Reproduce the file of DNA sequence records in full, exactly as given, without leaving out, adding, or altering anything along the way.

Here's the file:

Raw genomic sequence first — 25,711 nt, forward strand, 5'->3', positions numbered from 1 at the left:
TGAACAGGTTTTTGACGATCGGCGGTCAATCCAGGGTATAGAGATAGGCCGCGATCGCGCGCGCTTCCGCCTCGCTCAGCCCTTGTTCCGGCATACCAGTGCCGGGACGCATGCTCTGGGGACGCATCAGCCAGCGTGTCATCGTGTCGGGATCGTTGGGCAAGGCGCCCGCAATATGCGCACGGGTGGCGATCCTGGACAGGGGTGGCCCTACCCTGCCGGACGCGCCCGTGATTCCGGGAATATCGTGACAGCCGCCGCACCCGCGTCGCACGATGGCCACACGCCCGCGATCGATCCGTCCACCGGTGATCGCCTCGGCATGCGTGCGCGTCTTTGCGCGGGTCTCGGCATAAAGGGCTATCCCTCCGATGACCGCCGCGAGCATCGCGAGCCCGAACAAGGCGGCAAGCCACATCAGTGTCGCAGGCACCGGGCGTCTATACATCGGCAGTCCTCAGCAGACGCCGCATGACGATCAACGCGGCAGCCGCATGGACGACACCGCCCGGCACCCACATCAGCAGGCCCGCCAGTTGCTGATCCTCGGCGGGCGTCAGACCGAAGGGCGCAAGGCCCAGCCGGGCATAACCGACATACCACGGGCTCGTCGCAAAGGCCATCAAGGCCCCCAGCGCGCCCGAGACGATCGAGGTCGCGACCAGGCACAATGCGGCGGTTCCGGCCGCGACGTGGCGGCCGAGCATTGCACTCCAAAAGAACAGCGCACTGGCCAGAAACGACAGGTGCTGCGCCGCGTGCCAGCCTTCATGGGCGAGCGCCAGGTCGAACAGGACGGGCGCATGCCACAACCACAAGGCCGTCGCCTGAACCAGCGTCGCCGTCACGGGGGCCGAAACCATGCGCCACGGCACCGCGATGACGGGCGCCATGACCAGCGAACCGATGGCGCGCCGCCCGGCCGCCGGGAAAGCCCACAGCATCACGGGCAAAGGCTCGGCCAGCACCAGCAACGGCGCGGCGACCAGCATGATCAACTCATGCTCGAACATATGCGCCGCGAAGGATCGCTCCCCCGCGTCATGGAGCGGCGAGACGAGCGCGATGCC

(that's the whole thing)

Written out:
Raw genomic sequence first — 25,711 nt, forward strand, 5'->3', positions numbered from 1 at the left:
TGAACAGGTTTTTGACGATCGGCGGTCAATCCAGGGTATAGAGATAGGCCGCGATCGCGCGCGCTTCCGCCTCGCTCAGCCCTTGTTCCGGCATACCAGTGCCGGGACGCATGCTCTGGGGACGCATCAGCCAGCGTGTCATCGTGTCGGGATCGTTGGGCAAGGCGCCCGCAATATGCGCACGGGTGGCGATCCTGGACAGGGGTGGCCCTACCCTGCCGGACGCGCCCGTGATTCCGGGAATATCGTGACAGCCGCCGCACCCGCGTCGCACGATGGCCACACGCCCGCGATCGATCCGTCCACCGGTGATCGCCTCGGCATGCGTGCGCGTCTTTGCGCGGGTCTCGGCATAAAGGGCTATCCCTCCGATGACCGCCGCGAGCATCGCGAGCCCGAACAAGGCGGCAAGCCACATCAGTGTCGCAGGCACCGGGCGTCTATACATCGGCAGTCCTCAGCAGACGCCGCATGACGATCAACGCGGCAGCCGCATGGACGACACCGCCCGGCACCCACATCAGCAGGCCCGCCAGTTGCTGATCCTCGGCGGGCGTCAGACCGAAGGGCGCAAGGCCCAGCCGGGCATAACCGACATACCACGGGCTCGTCGCAAAGGCCATCAAGGCCCCCAGCGCGCCCGAGACGATCGAGGTCGCGACCAGGCACAATGCGGCGGTTCCGGCCGCGACGTGGCGGCCGAGCATTGCACTCCAAAAGAACAGCGCACTGGCCAGAAACGACAGGTGCTGCGCCGCGTGCCAGCCTTCATGGGCGAGCGCCAGGTCGAACAGGACGGGCGCATGCCACAACCACAAGGCCGTCGCCTGAACCAGCGTCGCCGTCACGGGGGCCGAAACCATGCGCCACGGCACCGCGATGACGGGCGCCATGACCAGCGAACCGATGGCGCGCCGCCCGGCCGCCGGGAAAGCCCACAGCATCACGGGCAAAGGCTCGGCCAGCACCAGCAACGGCGCGGCGACCAGCATGATCAACTCATGCTCGAACATATGCGCCGCGAAGGATCGCTCCCCCGCGTCATGGAGCGGCGAGACGAGCGCGATGCC